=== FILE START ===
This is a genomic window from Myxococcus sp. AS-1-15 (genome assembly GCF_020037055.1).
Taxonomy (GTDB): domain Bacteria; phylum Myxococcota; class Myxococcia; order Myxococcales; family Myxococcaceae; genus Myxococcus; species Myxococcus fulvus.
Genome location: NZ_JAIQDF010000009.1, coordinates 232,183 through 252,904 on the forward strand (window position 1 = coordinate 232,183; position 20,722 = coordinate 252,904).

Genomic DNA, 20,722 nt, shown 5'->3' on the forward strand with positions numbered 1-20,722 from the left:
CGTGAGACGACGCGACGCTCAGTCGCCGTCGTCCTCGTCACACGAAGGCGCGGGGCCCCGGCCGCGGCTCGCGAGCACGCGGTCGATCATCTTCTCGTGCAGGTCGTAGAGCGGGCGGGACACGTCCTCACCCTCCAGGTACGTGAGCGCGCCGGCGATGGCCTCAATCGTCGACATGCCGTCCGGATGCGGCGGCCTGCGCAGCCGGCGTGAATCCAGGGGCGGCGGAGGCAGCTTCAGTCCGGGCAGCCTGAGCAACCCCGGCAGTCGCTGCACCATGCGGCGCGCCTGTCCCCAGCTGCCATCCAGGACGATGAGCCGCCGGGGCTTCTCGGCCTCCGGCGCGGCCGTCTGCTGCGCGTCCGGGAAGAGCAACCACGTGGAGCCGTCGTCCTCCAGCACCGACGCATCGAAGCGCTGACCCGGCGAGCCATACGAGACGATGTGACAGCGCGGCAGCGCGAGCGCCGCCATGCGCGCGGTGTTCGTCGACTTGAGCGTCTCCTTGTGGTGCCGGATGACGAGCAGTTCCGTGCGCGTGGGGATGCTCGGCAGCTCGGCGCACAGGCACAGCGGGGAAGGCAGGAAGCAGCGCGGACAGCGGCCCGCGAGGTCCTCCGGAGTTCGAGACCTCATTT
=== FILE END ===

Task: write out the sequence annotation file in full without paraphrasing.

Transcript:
This is a genomic window from Myxococcus sp. AS-1-15 (genome assembly GCF_020037055.1).
Taxonomy (GTDB): domain Bacteria; phylum Myxococcota; class Myxococcia; order Myxococcales; family Myxococcaceae; genus Myxococcus; species Myxococcus fulvus.
Genome location: NZ_JAIQDF010000009.1, coordinates 232,183 through 252,904 on the forward strand (window position 1 = coordinate 232,183; position 20,722 = coordinate 252,904).

Genomic DNA, 20,722 nt, shown 5'->3' on the forward strand with positions numbered 1-20,722 from the left:
CGTGAGACGACGCGACGCTCAGTCGCCGTCGTCCTCGTCACACGAAGGCGCGGGGCCCCGGCCGCGGCTCGCGAGCACGCGGTCGATCATCTTCTCGTGCAGGTCGTAGAGCGGGCGGGACACGTCCTCACCCTCCAGGTACGTGAGCGCGCCGGCGATGGCCTCAATCGTCGACATGCCGTCCGGATGCGGCGGCCTGCGCAGCCGGCGTGAATCCAGGGGCGGCGGAGGCAGCTTCAGTCCGGGCAGCCTGAGCAACCCCGGCAGTCGCTGCACCATGCGGCGCGCCTGTCCCCAGCTGCCATCCAGGACGATGAGCCGCCGGGGCTTCTCGGCCTCCGGCGCGGCCGTCTGCTGCGCGTCCGGGAAGAGCAACCACGTGGAGCCGTCGTCCTCCAGCACCGACGCATCGAAGCGCTGACCCGGCGAGCCATACGAGACGATGTGACAGCGCGGCAGCGCGAGCGCCGCCATGCGCGCGGTGTTCGTCGACTTGAGCGTCTCCTTGTGGTGCCGGATGACGAGCAGTTCCGTGCGCGTGGGGATGCTCGGCAGCTCGGCGCACAGGCACAGCGGGGAAGGCAGGAAGCAGCGCGGACAGCGGCCCGCGAGGTCCTCCGGAGTTCGAGACCTCATTT